ATLANTA -- USA Swimming has moved a pre-Olympic training camp out of Puerto Rico because of the Zika virus.
There are no plans to bail on the Summer Games in Brazil, even though that country has been the epicenter of the outbreak.
Frank Busch, the U.S. national team director, sent out a letter Thursday to all national team athletes and coaches telling them of the change. The camp will now be held in Atlanta instead of Puerto Rico, in late July.
"As part of our preparations for the Olympic Games this summer, we have been closely monitoring the current situation with the Zika virus," Busch wrote in his letter, which was obtained by The Associated Press. "According to the (Centers for Disease Control and Prevention) and other health experts in the field of science and medicine, our athletes would be highly exposed to the Zika virus in Puerto Rico."
The U.S. team is still scheduled to hold a training camp in San Antonio from July 11-21.
After that, the team had been planning to make a stop in Puerto Rico for several more days of training before traveling on to Rio de Janeiro, where the Olympic swimming competition begins Aug. 6.
Now, that camp will be held at the Georgia Tech aquatic center, site of the 1996 Olympics and a meet just last weekend featuring gold medalists Katie Ledecky and Nathan Adrian.
"I think it's the prudent thing to do," said Bob Bowman, who coaches 18-time gold medalist Michael Phelps.
When asked about the seeming contradiction of canceling a camp in Puerto Rico because of Zika but going on to compete in the country hardest hit by the virus, Bowman said he believes the risk will actually be much lower at the Olympics.
"Honestly, we can control it better in Rio," he said. "They're taking every precaution they can. We're talking about swimming in an indoor venue in the wintertime. Plus, we have other measures we can take. We just feel like that's a much more controlled environment."
USA Swimming's decision follows a move by Major League Baseball to shift two regular-season games out of San Juan because of players' concerns about the virus. The May 30-31 series between the Marlins and the Pittsburgh Pirates will now be played in Miami.
The Zika virus is carried by mosquitoes and has been linked to microcephaly, a condition in which babies are born with undersized brains and skulls. There are also concerns that it might contribute to the Guillain-Barre syndrome in adults, a condition that leads to rapid muscle weakness caused by the immune system damaging the peripheral nervous system.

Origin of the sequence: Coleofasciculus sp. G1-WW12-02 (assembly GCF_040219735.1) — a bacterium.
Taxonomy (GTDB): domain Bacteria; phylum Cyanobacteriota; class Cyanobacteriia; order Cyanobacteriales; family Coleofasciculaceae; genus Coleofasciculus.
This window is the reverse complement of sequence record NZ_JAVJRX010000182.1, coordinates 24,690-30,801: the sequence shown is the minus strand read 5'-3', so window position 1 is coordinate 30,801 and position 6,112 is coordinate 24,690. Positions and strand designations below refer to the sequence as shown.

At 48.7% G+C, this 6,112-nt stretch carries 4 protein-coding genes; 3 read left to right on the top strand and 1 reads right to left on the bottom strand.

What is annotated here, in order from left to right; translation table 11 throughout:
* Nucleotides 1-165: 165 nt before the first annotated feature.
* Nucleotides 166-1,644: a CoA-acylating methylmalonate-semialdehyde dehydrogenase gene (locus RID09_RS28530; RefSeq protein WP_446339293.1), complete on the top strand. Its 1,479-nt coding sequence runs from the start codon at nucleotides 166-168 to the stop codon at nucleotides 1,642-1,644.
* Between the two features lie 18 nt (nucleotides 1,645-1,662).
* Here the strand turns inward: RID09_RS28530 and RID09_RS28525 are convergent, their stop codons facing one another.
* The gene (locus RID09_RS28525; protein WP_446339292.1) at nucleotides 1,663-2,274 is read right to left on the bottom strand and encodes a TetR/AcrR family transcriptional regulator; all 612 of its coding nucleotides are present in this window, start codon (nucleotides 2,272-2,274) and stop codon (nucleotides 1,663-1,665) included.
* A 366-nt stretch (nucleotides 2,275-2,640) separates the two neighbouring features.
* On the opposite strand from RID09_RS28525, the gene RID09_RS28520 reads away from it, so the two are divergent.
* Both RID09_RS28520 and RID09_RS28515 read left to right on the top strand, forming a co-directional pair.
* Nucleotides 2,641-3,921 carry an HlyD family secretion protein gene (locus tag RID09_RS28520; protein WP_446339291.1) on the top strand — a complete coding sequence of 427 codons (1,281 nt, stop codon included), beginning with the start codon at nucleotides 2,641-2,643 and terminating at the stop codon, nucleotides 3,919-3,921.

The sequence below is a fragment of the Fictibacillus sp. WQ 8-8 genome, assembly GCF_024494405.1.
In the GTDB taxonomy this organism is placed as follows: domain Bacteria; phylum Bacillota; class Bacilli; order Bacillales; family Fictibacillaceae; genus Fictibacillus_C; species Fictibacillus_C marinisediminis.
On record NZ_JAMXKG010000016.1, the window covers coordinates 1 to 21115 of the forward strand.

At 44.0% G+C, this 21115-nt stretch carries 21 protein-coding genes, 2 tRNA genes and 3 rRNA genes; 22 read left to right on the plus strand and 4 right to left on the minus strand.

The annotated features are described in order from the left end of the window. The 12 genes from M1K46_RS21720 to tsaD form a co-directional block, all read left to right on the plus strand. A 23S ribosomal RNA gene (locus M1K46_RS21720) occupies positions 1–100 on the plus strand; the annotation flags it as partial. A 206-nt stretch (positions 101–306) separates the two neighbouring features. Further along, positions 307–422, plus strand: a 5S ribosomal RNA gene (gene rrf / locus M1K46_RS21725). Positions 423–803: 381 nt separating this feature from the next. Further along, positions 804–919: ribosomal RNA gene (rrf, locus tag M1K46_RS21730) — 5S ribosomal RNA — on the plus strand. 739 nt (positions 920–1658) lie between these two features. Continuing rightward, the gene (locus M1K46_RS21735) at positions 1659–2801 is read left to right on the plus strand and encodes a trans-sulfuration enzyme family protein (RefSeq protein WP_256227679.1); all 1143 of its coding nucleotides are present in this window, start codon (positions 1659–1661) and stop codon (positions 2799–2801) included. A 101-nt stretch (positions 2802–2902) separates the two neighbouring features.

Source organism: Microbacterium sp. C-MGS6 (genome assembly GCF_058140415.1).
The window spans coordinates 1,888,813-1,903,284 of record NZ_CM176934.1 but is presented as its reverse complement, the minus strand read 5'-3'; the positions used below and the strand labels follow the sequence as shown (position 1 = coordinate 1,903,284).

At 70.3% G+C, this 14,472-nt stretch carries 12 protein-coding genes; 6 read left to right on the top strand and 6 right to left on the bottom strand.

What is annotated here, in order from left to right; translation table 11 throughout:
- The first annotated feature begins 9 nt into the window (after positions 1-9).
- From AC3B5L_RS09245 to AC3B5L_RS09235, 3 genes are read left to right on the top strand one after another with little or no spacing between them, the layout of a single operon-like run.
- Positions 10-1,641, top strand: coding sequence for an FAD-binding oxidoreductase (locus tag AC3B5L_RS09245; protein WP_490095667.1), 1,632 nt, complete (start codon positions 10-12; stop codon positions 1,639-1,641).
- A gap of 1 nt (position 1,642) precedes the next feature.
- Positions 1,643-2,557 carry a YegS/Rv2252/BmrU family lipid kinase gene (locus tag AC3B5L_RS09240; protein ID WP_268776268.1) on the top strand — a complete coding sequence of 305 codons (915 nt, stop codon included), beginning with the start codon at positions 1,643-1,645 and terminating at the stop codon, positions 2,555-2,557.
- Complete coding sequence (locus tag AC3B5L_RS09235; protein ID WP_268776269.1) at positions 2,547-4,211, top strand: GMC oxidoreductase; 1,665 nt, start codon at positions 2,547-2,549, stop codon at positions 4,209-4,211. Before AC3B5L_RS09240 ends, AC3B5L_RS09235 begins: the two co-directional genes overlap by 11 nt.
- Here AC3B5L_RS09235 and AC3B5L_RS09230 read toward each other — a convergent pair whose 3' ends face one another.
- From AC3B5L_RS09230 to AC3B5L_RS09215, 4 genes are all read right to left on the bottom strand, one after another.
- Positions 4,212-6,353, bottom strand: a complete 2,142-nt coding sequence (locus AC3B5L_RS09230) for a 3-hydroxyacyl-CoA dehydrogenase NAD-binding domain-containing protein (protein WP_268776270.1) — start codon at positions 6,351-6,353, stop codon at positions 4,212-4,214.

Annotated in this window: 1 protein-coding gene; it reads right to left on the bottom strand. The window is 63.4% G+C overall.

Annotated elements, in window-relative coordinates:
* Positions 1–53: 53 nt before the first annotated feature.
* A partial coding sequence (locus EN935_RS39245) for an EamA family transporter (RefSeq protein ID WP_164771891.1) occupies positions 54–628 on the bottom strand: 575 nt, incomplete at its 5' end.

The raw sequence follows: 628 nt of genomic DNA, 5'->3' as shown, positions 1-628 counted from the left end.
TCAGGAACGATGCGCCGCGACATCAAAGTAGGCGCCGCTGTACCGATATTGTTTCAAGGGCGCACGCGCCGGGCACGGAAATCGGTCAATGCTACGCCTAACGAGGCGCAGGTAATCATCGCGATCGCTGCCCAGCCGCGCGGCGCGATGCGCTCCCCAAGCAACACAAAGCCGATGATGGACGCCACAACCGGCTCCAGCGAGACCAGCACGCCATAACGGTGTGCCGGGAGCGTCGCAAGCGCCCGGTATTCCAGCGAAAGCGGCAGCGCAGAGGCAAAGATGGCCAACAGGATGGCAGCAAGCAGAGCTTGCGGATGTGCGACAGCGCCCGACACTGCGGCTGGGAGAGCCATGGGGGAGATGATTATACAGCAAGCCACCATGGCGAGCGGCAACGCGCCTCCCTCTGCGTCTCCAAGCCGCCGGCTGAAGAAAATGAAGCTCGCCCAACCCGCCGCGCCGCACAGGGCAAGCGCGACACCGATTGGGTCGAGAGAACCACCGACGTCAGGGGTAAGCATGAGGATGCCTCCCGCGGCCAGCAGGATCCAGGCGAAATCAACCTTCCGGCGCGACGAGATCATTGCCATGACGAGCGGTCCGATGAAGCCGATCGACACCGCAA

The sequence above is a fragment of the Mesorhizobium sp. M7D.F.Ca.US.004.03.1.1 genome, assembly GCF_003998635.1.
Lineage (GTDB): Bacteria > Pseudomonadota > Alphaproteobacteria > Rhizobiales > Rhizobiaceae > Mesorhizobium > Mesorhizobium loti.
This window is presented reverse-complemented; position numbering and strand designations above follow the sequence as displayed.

"The health and safety of our athletes is USA Swimming's primary priority and responsibility," said Scott Leightman, a spokesman for USA Swimming.
The Zika outbreak has been one of the major headaches facing Olympic organizers as they prepare for South America's first Olympics. Brazilian officials insist that precautions will be taken to keep athletes safe and point to the onset of winter in Brazil as being helpful in reducing the mosquito population.
But a Canadian professor, in an article published last week by the Harvard Public Health Review, warned that the Olympics should be postponed or moved until the virus is under control. Amir Attaran, of the University of Ottawa, warned that the influx of visitors to Brazil will result in the avoidable births of malformed babies.
Brazil is by far the country most affected by Zika, though hundreds have now been infected in Puerto Rico, including the U.S. commonwealth's first confirmed death from the virus.
Busch wrote that a number of factors went into the decision to go to Atlanta, including the flight time to Rio (about 9 1-2 hours nonstop), the world-class facilities at Georgia Tech and hotel availability. Bowman also pointed out there's only a one-hour time difference between Rio and Atlanta.
While no prominent national team members have expressed concerns about competing in Rio, Busch stressed that preventing athletes from being infected while at the Olympics was a top priority.
"We will also educate Olympic team members about Zika and provide them with multiple tools to reduce the risk of being bitten by mosquitoes while in Rio," he wrote.
Busch said the setup in Atlanta will allow the powerful U.S. team to develop the sort of camaraderie that is so important heading into the Olympics. The squad will be determined at the eight-day trials in Omaha, Nebraska, which begin June 26.
"Team culture is one of the things that sets Team USA apart," Busch wrote. "We want to make sure our camp creates that unity as we head into the Olympic Games."
Bowman said it was also important to eliminate any potential distractions heading into Rio. If the camp had stayed in Puerto Rico, some athletes might have worried about contracting Zika before they even got to the Olympics.
"We want to make sure camp preparations are not compromised, even by the mental stress of worrying about it," Bowman said. "We feel like we'll have a good, solid camp in Atlanta. That's the best way to prepare for the games."